Fog” would return. The colt came back as a four-year-old with a creditable second-place finish in the Golden Gate Sprint Stakes in April and a victory in the Aristides Breeders’ Cup Handicap at Churchill in June. “The Aristides was a big race and I started to think ‘Here we go again!’” said Gilchrist as the colt raised his earnings to $978,099. “But after that, his mannerisms weren’t the same. You’d have to know him as well as I did to notice.” Gilchrist had misgivings before the colt’s final start in the Smile Sprint Handicap at Calder in July, but yielded to Aleo’s wish to run. “I will feel bad until the day I leave this earth that we didn’t scratch, and that I should have been more forceful,” said Gilchrist after Lost in the Fog ran a poor ninth. The inoperable cancer was discovered and two months later, in September, 2006, Lost in the Fog was euthanized with the trainer at his side. “It started in his spleen,” said Gilchrist. “The autopsy showed about 100 pounds of tumor.” Gilchrist can reflect upon the happier days of the colt’s career. “I still have his ashes here,” he said. Gilchrist also entertains fond memories of Aleo, a San Francisco resident who died in June, 2008, at age 88 after a three-decade alliance. “When anybody has a 30-year relationship on the racetrack, it is a very odd occurrence these days,” said Gilchrist. “All you need to know is this ran a lot closer than trainer-client.” Gilchrist said he began his affiliation in 1979 after Aleo called him on the recommendation of Glen Nolan, a farm owner who knew the young trainer. “The first horse I trained for Harry was Sonny Shy, who I bought for $10,000,” said Gilchrist. “He was later claimed, and Harry said I should get him some more. “We were very close friends, and always spoke freely,” continued Gilchrist. “Some times words were exchanged, and the next day we came back and it all worked out. “We bought a lot of horses, and they weren’t all success stories,” added Gilchrist.


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Lost In The Fog’s illustrious racing career was cut shor t by cancer

“Four things make a good horse trainer. Good horses, good owners, good help, and last and most important, a lot of good luck” “Harry loved to go to auctions, but always left the decisions to me. He said ‘you’re the guy that knows’ and made my job a lot easier.” Gilchrist still thinks often of Aleo. “Even though Harry is gone, he is still helping me out to this day,” said Gilchrist, in reference to about half of the 20-horse stable he trains at Golden Gate Fields belonging to the Aleo estate.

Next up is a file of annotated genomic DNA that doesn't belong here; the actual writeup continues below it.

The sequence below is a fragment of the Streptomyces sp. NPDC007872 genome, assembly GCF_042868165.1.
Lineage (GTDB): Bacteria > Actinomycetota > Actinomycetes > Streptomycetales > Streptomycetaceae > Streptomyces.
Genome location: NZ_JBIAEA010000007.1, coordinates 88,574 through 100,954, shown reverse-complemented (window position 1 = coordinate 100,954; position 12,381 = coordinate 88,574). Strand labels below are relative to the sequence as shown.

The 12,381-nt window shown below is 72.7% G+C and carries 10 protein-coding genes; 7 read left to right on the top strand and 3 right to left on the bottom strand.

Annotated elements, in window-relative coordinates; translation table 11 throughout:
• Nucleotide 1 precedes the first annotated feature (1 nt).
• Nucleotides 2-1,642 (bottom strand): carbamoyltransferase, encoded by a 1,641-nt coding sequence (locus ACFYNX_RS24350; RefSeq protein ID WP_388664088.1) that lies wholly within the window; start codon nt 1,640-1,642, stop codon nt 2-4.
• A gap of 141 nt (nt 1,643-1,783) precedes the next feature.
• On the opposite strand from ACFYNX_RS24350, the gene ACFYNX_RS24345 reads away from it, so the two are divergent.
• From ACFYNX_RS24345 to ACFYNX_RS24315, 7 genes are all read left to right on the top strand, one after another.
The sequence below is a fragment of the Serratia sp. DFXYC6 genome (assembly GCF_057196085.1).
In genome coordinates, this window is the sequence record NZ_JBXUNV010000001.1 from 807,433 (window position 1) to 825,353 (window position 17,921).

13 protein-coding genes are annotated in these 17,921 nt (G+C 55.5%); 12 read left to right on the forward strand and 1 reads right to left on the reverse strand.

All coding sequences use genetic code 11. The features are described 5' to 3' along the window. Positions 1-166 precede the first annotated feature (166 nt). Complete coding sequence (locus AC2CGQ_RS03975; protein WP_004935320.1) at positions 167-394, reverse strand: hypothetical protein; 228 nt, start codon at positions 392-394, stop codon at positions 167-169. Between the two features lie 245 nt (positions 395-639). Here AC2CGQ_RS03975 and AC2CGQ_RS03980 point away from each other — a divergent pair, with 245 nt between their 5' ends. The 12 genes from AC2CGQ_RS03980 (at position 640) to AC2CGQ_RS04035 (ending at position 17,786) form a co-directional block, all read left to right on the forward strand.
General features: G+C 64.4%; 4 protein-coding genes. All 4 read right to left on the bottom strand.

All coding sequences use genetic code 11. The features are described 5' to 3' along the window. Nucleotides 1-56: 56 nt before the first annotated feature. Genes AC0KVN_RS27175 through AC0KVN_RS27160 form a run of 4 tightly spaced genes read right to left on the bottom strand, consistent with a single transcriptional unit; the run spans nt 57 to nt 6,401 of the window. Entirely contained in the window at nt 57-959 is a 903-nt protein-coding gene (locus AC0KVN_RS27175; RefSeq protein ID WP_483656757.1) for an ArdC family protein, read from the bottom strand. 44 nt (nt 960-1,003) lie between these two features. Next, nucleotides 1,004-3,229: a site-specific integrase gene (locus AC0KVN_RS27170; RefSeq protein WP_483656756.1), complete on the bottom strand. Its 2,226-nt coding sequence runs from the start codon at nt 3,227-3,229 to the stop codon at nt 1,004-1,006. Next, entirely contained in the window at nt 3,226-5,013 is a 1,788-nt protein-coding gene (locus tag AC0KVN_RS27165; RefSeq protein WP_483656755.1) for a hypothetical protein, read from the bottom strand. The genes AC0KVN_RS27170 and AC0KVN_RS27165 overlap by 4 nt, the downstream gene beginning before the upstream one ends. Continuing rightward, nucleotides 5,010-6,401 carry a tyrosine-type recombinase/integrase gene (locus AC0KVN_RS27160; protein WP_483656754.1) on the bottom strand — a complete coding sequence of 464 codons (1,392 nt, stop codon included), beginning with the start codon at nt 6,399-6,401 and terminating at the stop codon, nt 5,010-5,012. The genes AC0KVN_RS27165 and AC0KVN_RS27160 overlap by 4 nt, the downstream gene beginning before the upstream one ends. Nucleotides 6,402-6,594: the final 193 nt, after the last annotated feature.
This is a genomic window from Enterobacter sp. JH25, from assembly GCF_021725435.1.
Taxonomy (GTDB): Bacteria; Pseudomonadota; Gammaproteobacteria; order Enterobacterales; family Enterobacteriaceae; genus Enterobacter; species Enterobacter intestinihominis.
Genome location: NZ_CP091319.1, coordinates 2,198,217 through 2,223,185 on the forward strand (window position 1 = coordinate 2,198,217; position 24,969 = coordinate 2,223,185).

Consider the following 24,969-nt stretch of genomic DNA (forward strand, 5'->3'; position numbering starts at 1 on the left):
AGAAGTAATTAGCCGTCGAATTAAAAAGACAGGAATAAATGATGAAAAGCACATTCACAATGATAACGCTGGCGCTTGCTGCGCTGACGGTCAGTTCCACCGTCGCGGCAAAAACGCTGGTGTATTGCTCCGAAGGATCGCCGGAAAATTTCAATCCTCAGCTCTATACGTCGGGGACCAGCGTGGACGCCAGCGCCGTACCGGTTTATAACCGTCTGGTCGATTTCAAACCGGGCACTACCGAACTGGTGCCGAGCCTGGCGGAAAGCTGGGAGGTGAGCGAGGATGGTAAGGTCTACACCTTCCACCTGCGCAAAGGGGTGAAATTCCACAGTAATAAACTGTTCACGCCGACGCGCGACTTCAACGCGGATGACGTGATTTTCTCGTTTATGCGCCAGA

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ILCHRIST made big noise in the Sunshine Millions at Gulfstream Park in January by winning with two Floridabred horses for the estate: Wild Promises in the $500,000 Filly & Mare Turf and High Resolve in the $300,000 Filly & Mare Sprint. Gilchrist was sure that Aleo was watching from heaven as Wild Promises, a five-yearold mare, won for the 12th time in 17 starts to raise her earnings to $656,610; and High Resolve, a four-year-old filly, won for the seventh time in 10 outings to lift her earnings to $426,270. Gilchrist also trains Victorina, a multiple stakes winner, for the estate. The six-yearold mare has won 14 of 25 starts and earned $672,455. Gilchrist said horses from the estate will continue to be dispersed. “Two will stay

with me, my choice,” said Gilchrist of Aleo’s will. “Those were Harry’s wishes.” Gilchrist said that Aleo and Lost in the Fog were big parts of the puzzle that make a successful trainer. “Four things make a good horse trainer,” said Gilchrist. “Good horses, good owners, good help, and last and most important, a lot of good luck. If you can put all four together, you can have a good career.” Gilchrist has also left his mark on the sport with horses for other owners. “John Harris and his father, Jack, were influential in my early career,” said Gilchrist of the prominent California owner-breeders. “They were the ones that got me started in Phoenix in 1973. Harris Farms in Coalinga was not as big as it is now. I never forgot those guys.” Gilchrist forged into national prominence for Harris Farms with Soviet Problem, a California-bred filly who finished second in the 1994 Breeders’ Cup Sprint, a head behind Cherokee Run. Soviet Problem, by Moscow Ballet out of Nopro Blama, was a multiple stakes-winner co-owned by Don Valpredo and one of five Northern California Horses of the Year conditioned by Gilchrist. She won 15 of 20 starts and earned $905,546. Gilchrist did not initially expect much out